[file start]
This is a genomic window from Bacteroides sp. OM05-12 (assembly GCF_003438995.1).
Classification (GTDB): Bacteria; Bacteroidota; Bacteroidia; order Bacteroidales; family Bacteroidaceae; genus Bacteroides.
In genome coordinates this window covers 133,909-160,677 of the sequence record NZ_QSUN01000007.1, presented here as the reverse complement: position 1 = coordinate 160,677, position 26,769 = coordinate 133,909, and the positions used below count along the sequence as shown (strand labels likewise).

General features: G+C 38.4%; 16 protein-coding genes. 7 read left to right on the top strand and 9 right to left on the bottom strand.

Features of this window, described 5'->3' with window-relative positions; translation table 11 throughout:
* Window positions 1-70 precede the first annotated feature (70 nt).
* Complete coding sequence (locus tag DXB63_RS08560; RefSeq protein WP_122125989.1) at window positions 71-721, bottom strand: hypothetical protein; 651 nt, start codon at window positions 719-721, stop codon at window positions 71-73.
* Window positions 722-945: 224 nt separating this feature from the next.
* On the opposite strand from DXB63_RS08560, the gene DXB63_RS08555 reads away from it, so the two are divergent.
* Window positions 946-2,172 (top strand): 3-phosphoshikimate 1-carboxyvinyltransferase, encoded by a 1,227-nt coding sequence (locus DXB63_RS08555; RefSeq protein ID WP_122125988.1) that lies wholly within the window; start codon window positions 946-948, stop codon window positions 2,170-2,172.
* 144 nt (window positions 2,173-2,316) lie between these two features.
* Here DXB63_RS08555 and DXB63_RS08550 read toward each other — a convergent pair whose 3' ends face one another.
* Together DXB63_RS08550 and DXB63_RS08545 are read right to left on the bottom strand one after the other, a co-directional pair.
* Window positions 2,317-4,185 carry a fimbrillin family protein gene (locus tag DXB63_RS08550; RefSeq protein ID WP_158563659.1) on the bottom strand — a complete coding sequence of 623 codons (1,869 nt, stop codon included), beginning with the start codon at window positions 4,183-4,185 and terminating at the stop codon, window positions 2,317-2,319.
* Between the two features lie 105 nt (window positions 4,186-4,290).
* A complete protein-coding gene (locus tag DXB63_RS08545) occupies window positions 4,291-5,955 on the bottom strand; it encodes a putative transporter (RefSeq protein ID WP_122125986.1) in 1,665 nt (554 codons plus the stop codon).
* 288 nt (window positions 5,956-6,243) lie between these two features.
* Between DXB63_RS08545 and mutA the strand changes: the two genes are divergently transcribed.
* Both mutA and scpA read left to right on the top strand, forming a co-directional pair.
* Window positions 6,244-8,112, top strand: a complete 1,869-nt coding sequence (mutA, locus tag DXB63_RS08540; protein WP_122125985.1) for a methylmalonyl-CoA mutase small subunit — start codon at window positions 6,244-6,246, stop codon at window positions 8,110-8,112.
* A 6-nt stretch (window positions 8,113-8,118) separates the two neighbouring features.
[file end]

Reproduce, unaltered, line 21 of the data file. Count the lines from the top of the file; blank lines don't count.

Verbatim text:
* A 6-nt stretch (window positions 8,113-8,118) separates the two neighbouring features.